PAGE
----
Alfred Browning Parker
HOUSE du RIVAGE presents Alfred Browning Parker in Ten Things To Love About Architect Alfred Browning Parker. Ten Things To Love is the first documentary to bring the designs and innovations of this American master to audiences worldwide.
Alfred Browning Parker was born September 24, 1916 in Boston, Massachusetts. At age 8 he suffered a serious battle with pneumonia. Shortly after, on doctor’s orders, his parents Jack and Jewel Parker moved the family of three to Miami. Alfred thrived in the tropical paradise of South Florida. His exploration and enjoyment of Miami’s pristine waters and wilderness nurtured a life-long appreciation of and respect for the natural world.
A self-described “Homo Faber”, Parker liked nothing more than making things with his own hands. He chose the University of Florida to study architecture and was graduated in 1938. A bright and eager student, he received scholarships for post-graduate studies in Scandinavia and Mexico. Parker served in the Navy during World War II. He was stationed in Miami allowing him nights and weekends for architectural design and building. He was his own first client. As owner, designer and builder – “3-in-1” he called it – he put his education into practice. Over the decades he repeated this “3-in-1” practice with a total of nine homes for his family. A new site and plans for a tenth Parker family home were in the works at the time of his death in 2011.
At the end of World War II the office of Alfred Browning Parker, Architect opened in Miami. With an emphasis on meeting the needs of the client and the climate, Parker’s “tropical modern” designs quickly gained popularity. His work was widely published – from private homes to a master plan for the city, he built churches & synagogues, banks & shops, restaurants, schools – even dog houses. He designed over 6,400 projects, and no challenge was too big or too small. With his prolific and distinguished designs, Alfred Browning Parker transformed the built environment in South Florida, and helped make Miami an international architectural destination.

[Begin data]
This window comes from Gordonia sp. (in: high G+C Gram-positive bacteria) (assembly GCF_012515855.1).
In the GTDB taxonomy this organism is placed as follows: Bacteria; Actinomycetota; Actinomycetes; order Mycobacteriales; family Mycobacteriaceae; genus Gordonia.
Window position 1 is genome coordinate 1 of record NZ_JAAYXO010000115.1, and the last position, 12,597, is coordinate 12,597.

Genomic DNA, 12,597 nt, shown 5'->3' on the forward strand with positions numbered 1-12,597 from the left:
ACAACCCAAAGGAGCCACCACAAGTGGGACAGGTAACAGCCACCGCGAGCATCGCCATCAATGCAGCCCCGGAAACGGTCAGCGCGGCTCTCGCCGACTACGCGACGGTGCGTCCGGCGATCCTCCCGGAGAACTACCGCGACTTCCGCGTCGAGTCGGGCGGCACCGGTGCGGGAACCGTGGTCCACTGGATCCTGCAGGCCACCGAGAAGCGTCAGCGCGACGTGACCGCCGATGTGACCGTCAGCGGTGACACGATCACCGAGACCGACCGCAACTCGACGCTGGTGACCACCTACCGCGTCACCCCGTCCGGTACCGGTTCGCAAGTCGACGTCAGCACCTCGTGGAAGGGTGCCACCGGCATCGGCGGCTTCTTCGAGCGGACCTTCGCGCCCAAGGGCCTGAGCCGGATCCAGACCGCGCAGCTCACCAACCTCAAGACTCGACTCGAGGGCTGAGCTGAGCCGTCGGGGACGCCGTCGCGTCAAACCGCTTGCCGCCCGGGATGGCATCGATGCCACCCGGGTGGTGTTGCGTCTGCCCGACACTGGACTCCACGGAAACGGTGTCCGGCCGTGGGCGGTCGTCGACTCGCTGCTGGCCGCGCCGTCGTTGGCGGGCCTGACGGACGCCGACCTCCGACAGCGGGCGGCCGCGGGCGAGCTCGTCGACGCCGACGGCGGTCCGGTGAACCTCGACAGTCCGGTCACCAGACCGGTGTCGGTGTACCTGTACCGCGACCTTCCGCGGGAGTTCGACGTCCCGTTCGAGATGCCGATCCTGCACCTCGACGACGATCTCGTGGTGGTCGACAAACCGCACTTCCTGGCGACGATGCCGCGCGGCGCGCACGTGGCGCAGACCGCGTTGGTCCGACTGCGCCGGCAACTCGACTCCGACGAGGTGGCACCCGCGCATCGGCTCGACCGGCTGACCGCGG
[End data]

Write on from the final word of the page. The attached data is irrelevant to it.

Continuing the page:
The oil crisis of the1970s coincided with the rise of post-modern design. As architectural tastes changed, Parker focused more and more on the research and development of alternative energy. His architecture practice continued, but reduced in scale. In 1985 he and his son Robin co-founded the Solar Reactor Technologies (SRT) Group, a company producing non-polluting hydrogen power from solar energy. More recently, Robin’s son, Melahn Parker, joined the SRT Group.
Alfred Browning Parker ended his career where he started it – at the University of Florida. At the age of 82, his Miami office closed, he moved to Gainesville to become a professor at the U of F’s School of Architecture. The contents of his office were brought to the Smathers Library at the University – thus establishing the school’s architectural archive. Alfred Browning Parker passed away March 11, 2011 in Gainesville, Florida.
For more information on Alfred Browning Parker & his work visit: alfredbparker.com
© The Miami Herald